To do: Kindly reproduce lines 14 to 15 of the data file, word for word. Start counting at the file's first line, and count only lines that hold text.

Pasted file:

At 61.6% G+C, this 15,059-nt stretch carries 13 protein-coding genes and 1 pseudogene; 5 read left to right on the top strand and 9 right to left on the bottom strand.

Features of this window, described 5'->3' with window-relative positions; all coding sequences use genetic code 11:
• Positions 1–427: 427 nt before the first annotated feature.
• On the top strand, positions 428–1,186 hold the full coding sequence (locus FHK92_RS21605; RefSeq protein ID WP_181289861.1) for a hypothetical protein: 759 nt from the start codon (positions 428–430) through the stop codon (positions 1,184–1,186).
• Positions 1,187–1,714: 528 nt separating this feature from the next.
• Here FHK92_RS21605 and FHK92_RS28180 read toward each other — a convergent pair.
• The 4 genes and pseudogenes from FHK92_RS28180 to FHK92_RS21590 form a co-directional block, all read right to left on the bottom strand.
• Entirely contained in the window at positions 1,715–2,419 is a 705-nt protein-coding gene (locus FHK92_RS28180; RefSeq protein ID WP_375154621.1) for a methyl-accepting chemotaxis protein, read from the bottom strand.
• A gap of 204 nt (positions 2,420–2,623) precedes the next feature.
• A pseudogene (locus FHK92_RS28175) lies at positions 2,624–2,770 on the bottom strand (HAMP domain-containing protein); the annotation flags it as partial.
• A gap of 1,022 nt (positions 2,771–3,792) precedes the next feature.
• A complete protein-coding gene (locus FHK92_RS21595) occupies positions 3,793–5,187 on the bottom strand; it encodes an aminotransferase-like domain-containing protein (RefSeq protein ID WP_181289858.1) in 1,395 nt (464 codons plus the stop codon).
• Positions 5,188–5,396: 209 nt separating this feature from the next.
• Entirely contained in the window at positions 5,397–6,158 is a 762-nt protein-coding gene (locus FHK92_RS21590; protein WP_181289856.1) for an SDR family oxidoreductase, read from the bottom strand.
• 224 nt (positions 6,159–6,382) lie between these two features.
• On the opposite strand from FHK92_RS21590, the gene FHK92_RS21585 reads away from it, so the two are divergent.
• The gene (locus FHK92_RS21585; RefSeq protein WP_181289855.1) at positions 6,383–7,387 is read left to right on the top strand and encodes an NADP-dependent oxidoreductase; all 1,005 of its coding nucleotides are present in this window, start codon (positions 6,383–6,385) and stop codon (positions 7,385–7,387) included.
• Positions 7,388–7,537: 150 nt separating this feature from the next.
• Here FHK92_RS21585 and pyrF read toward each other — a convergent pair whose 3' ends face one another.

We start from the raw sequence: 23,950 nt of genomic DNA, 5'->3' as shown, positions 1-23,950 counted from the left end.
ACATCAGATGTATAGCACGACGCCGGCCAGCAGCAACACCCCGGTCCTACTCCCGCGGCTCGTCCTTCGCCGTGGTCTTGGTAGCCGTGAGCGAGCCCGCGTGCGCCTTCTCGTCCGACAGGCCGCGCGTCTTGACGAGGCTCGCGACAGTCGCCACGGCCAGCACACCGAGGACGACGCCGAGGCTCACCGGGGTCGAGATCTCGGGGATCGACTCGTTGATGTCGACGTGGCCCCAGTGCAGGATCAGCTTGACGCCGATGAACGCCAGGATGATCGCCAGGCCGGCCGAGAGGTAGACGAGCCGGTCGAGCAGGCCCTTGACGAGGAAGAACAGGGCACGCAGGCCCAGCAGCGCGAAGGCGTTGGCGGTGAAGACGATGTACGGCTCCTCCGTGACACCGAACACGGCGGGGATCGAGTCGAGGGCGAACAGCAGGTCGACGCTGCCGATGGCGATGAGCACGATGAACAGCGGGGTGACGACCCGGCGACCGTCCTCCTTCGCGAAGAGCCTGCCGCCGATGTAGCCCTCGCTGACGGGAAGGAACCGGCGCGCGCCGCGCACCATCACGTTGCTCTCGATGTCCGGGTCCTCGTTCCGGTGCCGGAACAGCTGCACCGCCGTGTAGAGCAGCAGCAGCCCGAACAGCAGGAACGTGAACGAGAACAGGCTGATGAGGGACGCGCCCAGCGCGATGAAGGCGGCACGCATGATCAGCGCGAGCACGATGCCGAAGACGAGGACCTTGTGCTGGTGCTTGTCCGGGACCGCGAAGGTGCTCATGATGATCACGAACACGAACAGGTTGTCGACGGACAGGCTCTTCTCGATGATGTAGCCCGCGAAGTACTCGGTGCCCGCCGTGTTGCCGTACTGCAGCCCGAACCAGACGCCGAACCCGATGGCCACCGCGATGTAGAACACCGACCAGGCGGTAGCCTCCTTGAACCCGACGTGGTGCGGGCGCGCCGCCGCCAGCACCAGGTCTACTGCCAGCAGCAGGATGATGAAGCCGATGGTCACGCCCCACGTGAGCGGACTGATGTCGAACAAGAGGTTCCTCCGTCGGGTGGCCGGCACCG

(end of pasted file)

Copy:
• Entirely contained in the window at positions 5,397–6,158 is a 762-nt protein-coding gene (locus FHK92_RS21590; protein WP_181289856.1) for an SDR family oxidoreductase, read from the bottom strand.
• 224 nt (positions 6,159–6,382) lie between these two features.